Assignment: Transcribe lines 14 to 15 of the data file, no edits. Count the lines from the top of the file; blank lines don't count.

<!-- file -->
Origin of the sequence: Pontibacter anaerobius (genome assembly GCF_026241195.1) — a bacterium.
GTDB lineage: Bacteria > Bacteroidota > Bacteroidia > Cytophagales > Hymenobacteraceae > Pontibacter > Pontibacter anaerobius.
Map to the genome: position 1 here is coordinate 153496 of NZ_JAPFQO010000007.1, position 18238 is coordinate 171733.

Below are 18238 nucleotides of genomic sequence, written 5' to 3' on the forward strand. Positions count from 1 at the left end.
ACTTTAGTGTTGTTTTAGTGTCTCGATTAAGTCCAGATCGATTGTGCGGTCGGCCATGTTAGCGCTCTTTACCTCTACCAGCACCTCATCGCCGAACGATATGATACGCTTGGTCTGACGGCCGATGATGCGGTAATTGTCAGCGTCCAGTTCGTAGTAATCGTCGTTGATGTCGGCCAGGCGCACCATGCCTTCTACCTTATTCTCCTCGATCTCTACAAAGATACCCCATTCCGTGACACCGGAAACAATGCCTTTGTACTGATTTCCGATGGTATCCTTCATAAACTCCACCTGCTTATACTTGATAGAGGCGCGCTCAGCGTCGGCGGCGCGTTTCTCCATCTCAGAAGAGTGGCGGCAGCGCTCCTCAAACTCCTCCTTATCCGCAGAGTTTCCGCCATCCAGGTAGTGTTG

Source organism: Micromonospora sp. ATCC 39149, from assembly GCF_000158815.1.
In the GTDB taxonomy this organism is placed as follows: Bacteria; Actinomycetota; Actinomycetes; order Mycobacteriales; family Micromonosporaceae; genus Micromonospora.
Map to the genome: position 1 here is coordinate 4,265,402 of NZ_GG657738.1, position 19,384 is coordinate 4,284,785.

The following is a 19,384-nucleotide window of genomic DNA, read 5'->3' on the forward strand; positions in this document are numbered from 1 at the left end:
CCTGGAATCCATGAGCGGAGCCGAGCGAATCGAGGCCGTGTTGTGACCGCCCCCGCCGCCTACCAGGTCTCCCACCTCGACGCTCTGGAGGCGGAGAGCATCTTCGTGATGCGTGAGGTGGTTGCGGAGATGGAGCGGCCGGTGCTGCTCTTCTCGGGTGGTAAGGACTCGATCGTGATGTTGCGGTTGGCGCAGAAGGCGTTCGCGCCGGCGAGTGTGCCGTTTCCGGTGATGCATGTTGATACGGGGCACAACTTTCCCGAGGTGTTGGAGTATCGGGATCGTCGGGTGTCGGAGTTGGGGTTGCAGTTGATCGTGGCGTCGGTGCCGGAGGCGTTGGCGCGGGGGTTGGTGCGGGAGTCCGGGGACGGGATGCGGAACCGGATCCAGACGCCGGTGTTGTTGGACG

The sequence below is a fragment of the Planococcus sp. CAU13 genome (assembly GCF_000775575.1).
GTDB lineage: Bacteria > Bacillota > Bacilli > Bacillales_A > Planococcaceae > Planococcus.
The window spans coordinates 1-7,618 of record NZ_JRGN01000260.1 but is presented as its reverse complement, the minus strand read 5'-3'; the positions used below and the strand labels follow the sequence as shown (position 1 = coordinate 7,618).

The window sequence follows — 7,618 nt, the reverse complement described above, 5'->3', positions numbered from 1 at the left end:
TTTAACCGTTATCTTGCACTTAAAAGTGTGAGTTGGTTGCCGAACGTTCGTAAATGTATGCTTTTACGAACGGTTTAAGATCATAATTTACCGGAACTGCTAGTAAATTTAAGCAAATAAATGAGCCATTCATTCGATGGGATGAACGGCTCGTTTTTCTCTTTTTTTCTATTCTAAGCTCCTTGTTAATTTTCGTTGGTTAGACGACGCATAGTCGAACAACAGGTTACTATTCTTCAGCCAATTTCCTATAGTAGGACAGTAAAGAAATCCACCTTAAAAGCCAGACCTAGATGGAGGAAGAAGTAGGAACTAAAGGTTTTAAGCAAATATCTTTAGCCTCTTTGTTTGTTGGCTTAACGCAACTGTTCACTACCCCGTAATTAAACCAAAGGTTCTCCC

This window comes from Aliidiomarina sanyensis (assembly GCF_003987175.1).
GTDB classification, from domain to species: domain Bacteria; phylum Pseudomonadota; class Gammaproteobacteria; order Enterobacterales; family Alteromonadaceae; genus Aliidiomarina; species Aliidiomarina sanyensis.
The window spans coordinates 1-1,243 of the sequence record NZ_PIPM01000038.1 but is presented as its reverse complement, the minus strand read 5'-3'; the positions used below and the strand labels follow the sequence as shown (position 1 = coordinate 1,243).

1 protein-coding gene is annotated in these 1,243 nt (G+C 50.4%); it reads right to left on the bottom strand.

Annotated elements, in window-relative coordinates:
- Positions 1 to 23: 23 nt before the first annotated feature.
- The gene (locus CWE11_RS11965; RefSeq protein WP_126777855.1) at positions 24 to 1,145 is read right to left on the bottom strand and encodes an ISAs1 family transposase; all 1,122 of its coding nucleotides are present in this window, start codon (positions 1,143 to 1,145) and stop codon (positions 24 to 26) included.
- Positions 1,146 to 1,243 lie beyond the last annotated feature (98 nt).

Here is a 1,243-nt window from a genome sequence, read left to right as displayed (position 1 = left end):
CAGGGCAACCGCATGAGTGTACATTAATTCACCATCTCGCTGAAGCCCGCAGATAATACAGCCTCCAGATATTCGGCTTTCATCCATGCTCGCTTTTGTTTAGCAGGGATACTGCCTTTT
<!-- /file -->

The window sequence follows — 7,618 nt, the reverse complement described above, 5'->3', positions numbered from 1 at the left end:
TTTAACCGTTATCTTGCACTTAAAAGTGTGAGTTGGTTGCCGAACGTTCGTAAATGTATGCTTTTACGAACGGTTTAAGATCATAATTTACCGGAACTGCTAGTAAATTTAAGCAAATAAATGAGCCATTCATTCGATGGGATGAACGGCTCGTTTTTCTCTTTTTTTCTATTCTAAGCTCCTTGTTAATTTTCGTTGGTTAGACGACGCATAGTCGAACAACAGGTTACTATTCTTCAGCCAATTTCCTATAGTAGGACAGTAAAGAAATCCACCTTAAAAGCCAGACCTAGATGGAGGAAGAAGTAGGAACTAAAGGTTTTAAGCAAATATCTTTAGCCTCTTTGTTTGTTGGCTTAACGCAACTGTTCACTACCCCGTAATTAAACCAAAGGTTCTCCC